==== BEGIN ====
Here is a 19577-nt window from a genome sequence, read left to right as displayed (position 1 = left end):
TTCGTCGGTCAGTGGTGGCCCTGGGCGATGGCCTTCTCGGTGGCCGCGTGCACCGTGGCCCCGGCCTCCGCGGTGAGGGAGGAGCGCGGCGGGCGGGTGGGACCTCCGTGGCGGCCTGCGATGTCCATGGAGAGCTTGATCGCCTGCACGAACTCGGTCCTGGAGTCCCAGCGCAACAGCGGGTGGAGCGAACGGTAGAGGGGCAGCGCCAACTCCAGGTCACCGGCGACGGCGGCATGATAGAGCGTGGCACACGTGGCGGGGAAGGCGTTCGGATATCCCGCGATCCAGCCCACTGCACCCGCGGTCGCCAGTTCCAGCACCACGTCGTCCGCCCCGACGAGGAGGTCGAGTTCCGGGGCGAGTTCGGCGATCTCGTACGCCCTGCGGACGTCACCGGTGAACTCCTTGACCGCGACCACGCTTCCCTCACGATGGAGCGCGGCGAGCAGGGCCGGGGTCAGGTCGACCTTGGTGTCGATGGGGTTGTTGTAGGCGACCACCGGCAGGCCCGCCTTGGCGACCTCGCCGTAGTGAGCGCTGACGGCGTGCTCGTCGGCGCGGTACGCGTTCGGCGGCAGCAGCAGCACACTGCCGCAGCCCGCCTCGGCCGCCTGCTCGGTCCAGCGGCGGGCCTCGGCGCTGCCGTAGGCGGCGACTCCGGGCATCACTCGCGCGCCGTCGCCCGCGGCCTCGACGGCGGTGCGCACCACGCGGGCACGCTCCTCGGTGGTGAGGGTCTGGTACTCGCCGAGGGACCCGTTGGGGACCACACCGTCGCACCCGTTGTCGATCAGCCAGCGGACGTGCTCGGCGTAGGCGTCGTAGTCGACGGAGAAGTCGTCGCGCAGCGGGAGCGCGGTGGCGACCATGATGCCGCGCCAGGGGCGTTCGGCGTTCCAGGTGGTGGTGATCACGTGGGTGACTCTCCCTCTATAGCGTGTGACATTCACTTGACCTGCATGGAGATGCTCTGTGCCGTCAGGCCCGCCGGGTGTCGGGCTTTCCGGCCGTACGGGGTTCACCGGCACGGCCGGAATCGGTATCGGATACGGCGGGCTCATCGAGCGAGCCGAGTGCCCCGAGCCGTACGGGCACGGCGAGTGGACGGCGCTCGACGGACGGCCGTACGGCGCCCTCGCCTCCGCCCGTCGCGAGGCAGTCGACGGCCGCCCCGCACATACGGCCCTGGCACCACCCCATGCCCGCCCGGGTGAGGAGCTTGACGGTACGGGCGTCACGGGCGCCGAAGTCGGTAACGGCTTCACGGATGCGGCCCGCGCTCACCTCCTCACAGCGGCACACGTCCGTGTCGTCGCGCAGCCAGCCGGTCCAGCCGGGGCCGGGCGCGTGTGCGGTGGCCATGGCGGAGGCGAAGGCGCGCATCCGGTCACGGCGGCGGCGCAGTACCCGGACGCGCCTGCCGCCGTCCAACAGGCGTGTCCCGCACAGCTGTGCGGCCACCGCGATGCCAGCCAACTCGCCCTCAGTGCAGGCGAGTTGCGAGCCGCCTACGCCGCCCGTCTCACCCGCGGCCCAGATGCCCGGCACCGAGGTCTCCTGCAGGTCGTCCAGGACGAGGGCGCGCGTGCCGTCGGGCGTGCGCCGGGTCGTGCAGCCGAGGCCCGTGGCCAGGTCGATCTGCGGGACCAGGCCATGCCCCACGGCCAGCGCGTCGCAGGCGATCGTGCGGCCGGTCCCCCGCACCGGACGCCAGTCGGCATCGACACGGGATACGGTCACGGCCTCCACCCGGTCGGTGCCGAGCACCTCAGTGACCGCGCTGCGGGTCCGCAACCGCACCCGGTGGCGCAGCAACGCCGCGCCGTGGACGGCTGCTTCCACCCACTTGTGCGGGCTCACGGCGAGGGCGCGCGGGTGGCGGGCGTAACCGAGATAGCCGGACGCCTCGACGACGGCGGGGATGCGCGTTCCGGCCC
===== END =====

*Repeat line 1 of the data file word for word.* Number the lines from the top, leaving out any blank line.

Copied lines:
Here is a 19577-nt window from a genome sequence, read left to right as displayed (position 1 = left end):